“A more than worthy sequel to The Miniaturist. Elegant, atmospheric, compelling. I absolutely loved it.” —Marian Keyes, New York Times bestselling author of THE BRIGHTEST STAR IN THE SKY and AGAIN, RACHEL
“The most beautiful book you'll read this year. A spectacular achievement, this glittering glass bauble of brilliance, the story of Thea, will break your heart and put it back together again. Capturing how it was to be eighteen with such acuity and grace, I believed I was there again. Thought The Miniaturist was the end of the story? Think again. Shining, sinuous, truly a marvel.” —Kate Williams, New York Times bestselling author of BECOMING QUEEN VICTORIA
“Captivating . . . the vibrant period detail, the characters' vibrant inner lives, and Thea's fulfilling journey to maturity make for a winning combination. Readers will relish the return of Nella and her world.” —Publishers Weekly
“The captivating coming-of-age drama of Thea Brandt, a spirited Dutch-African girl longing for romance and impatient to launch her adult life while remaining shackled to her family's scandalous past. Burton's dark and opulent third novel explores the conflicting loyalties that influence Thea and threaten to undermine her ravenous desire for independence . . . Burton's narrative talents shine at full brilliance in The House of Fortune, offering a heady, hypnotic immersion into Thea's world that readers will be reluctant to leave.” —Shelf Awareness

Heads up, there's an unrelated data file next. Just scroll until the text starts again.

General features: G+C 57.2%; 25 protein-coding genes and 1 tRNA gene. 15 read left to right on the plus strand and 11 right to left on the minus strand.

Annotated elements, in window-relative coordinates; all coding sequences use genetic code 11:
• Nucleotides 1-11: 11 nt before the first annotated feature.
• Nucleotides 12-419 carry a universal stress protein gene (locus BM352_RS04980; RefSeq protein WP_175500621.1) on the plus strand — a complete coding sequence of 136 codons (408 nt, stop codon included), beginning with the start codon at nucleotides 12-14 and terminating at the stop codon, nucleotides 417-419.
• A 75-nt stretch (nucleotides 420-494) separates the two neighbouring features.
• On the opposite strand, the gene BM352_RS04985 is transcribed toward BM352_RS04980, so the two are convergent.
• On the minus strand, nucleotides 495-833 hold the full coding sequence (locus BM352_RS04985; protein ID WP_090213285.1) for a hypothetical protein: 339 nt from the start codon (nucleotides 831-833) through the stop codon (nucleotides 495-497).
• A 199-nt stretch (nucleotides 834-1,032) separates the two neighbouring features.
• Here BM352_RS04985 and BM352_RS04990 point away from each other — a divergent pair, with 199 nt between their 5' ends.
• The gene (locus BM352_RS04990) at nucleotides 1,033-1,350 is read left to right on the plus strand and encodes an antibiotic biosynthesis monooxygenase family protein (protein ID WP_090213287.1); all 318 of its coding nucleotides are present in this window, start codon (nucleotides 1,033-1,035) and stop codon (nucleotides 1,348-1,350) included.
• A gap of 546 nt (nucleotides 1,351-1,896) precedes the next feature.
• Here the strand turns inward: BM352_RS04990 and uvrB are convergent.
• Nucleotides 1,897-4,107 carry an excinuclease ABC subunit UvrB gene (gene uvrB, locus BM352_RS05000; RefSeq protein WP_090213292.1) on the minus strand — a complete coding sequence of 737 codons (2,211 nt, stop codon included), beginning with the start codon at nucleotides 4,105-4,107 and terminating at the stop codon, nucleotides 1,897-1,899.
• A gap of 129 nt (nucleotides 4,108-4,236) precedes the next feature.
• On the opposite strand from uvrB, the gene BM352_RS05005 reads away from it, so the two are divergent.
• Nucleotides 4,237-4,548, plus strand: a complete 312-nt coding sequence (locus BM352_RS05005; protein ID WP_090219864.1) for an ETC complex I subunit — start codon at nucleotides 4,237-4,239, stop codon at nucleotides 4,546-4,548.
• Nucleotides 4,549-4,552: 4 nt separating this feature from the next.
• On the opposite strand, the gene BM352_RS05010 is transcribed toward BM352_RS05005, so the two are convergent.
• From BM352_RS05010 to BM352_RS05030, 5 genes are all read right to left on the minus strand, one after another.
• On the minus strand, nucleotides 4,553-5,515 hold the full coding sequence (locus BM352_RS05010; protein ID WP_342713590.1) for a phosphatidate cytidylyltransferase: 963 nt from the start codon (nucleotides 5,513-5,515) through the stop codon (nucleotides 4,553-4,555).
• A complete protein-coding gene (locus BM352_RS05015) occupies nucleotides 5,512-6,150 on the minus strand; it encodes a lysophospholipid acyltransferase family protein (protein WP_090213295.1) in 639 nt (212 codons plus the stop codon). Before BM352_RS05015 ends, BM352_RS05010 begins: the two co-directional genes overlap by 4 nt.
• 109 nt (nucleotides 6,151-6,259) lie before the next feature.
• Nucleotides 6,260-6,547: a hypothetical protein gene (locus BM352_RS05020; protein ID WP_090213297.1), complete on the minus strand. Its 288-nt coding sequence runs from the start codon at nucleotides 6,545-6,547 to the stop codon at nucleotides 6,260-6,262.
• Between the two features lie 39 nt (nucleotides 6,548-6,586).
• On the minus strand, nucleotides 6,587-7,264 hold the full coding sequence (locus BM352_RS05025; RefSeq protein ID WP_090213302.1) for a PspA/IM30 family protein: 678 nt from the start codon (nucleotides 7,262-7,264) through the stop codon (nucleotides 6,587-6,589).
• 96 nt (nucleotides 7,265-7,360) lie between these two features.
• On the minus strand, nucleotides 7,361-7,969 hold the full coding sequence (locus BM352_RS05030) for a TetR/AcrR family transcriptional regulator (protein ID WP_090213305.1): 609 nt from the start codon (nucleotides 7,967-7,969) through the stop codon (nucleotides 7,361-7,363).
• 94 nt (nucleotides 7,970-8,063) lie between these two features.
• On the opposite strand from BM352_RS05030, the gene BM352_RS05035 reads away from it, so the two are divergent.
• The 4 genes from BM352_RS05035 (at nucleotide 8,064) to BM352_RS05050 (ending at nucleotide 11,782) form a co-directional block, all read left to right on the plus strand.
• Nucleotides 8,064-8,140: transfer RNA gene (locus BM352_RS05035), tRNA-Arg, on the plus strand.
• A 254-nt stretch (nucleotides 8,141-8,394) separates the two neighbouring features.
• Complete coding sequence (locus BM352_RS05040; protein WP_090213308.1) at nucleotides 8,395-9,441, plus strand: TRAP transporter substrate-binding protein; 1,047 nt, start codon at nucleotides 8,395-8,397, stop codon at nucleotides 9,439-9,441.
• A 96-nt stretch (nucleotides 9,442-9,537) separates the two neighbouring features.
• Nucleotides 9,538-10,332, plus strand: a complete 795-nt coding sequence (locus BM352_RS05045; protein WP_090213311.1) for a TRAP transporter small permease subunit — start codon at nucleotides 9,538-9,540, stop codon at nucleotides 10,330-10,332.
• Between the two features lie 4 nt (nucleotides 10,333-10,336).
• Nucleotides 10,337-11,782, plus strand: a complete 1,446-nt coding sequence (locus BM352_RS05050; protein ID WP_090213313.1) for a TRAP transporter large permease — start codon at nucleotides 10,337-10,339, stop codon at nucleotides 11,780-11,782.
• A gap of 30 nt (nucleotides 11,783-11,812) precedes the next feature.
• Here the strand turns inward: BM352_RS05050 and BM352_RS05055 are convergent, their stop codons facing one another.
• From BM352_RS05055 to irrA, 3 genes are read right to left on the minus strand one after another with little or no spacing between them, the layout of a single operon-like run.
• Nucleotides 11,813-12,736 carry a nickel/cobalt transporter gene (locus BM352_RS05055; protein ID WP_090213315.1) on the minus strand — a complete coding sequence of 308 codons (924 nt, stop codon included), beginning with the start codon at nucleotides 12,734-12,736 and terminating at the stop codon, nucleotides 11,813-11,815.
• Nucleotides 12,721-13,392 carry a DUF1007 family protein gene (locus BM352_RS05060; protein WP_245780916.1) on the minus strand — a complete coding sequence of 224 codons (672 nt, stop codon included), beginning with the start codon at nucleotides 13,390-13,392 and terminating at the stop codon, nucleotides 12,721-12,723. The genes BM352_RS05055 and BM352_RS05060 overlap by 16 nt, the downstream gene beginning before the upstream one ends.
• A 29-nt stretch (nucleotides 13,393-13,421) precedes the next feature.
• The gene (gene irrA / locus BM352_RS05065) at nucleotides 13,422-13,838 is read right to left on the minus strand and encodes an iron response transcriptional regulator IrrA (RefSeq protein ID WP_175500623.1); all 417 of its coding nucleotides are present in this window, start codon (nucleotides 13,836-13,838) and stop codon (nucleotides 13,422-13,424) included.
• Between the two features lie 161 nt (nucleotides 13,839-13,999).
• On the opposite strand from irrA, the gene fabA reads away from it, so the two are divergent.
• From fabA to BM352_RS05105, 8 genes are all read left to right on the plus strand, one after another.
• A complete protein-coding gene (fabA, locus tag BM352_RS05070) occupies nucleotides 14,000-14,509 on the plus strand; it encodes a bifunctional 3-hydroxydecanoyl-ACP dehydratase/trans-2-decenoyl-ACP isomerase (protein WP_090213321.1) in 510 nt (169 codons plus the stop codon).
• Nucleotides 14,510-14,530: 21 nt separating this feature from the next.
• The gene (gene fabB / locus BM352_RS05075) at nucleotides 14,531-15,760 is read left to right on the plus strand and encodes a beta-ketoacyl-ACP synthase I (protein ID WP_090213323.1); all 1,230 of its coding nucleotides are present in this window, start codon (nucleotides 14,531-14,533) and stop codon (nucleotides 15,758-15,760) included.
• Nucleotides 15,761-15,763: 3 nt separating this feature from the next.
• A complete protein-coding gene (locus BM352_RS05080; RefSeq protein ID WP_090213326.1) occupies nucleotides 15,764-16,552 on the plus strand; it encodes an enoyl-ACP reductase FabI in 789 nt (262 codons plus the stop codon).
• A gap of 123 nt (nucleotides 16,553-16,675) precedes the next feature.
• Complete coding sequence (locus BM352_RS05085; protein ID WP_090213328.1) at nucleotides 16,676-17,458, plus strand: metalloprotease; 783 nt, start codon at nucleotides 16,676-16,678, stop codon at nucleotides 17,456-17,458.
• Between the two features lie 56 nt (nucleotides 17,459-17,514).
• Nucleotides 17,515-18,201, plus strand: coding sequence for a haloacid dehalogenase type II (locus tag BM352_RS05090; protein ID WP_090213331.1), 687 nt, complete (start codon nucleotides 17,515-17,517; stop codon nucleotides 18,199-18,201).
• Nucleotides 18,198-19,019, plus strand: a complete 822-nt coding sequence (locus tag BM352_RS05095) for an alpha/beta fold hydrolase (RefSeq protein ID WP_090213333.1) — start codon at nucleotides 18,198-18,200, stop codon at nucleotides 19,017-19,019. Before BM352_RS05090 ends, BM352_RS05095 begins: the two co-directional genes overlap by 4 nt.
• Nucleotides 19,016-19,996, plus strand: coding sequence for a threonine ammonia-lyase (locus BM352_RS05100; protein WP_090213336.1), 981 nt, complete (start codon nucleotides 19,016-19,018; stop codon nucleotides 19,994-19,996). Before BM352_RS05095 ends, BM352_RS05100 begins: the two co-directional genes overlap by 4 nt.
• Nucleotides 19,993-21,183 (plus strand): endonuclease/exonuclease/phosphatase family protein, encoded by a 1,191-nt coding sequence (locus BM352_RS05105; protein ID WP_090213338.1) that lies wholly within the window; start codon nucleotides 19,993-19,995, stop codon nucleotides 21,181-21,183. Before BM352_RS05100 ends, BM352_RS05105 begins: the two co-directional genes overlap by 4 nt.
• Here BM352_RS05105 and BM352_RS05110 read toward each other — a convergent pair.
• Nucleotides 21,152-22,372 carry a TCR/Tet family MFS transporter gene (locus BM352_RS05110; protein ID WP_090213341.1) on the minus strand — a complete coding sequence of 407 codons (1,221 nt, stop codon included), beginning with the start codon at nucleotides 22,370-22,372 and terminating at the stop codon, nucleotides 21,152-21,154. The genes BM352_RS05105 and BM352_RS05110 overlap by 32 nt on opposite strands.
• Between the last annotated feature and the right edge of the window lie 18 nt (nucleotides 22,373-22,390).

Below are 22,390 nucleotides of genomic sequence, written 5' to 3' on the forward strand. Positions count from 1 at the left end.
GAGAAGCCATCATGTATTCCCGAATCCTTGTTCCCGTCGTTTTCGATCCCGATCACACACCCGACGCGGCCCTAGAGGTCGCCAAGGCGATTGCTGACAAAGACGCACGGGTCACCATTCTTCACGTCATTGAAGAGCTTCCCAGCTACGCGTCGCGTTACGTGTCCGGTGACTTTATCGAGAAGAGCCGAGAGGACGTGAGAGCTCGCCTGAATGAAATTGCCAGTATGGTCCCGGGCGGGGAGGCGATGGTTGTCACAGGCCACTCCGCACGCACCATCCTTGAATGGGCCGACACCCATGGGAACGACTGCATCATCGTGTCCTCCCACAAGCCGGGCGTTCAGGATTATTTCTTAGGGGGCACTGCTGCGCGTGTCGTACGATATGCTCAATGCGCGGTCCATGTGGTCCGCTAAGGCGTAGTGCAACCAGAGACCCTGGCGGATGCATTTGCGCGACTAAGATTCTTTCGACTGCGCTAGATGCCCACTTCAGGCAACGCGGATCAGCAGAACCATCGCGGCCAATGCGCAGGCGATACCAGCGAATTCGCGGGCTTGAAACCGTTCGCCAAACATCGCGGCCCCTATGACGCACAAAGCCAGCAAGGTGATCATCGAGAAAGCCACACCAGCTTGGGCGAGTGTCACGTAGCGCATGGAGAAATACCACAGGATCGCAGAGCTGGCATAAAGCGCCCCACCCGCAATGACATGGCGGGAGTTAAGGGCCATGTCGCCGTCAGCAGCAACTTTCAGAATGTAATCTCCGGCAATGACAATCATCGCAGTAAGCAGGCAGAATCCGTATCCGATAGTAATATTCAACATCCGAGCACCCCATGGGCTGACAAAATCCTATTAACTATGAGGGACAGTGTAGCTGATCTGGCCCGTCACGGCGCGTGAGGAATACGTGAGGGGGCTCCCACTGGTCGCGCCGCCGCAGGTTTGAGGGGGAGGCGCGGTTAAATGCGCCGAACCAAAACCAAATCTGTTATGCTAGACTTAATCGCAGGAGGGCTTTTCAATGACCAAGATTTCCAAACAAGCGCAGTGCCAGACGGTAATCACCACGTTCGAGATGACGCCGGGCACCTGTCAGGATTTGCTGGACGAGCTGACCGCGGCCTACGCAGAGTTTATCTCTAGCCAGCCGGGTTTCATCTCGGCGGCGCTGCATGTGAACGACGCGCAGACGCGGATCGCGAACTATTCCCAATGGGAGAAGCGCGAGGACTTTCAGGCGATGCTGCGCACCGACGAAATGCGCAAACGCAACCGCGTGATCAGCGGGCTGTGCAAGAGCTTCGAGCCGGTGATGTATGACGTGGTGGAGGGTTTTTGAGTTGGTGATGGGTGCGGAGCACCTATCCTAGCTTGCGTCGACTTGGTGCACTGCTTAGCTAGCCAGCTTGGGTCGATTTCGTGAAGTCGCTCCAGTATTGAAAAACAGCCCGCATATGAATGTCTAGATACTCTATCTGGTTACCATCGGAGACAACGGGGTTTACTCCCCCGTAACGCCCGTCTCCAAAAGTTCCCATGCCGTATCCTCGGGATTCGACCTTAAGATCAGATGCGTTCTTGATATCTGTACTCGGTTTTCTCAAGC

“The House of Fortune is a book of beauty and insight: Burton's ability to meld a deep understanding of human nature with pitch-perfect historical detail is awe-inspiring. I turned the final page feeling moved, satisfied and sad to leave the characters (and Lucas the cat) behind. Burton is a master storyteller, with an uncanny knack for scene-setting and atmosphere. I felt I could see, smell, live and breathe every page. The House of Fortune is a delight for anyone who is about to read it.” —Elizabeth Day, author of HOW TO FAIL and THE PARTY
“I was absolutely swept away by this exquisite and propulsive novel. I found the world so meticulously crafted and the vibrant cast of characters so alluring that I entered a divine fictional dream, bewitched by Burton's deft narrative hand. A thrilling book of depth that examines the weight of family secrets and what it means to break free of the past and step into one's light. Magical and suspenseful, this epic tale felt written in the stars long ago. The kind of book that makes you feel lucky to hold it in your hands.” —Chelsea Bieker, author of GODSHOT and HEARTBROKE
“One of the year's most hyped novels, and it's easy to see why. Burton conjures every scent and crackle of Nella's world.” —Entertainment Weekly on THE MINIATURIST
“A seductive meditation on greed, power and the tortuous journey even the well-heeled must endure for self-possession.” —The New York Times Book Review on THE MINIATURIST
“The pleasure lies in giving in to well-wrought illusions, and the result is a beach read with meat on its bones - perfect for the Labor Day transition from play to work.” —Vulture on THE MINIATURIST
“Burton gives her narrative the propulsive drive of a thriller, but her distinctive prose conveys deeper, harder answers than a whodunit. This fine historical novel mirrors the fullness of life, in which growth and sorrow inevitably are mingled.” —Washington Post on THE MINIATURIST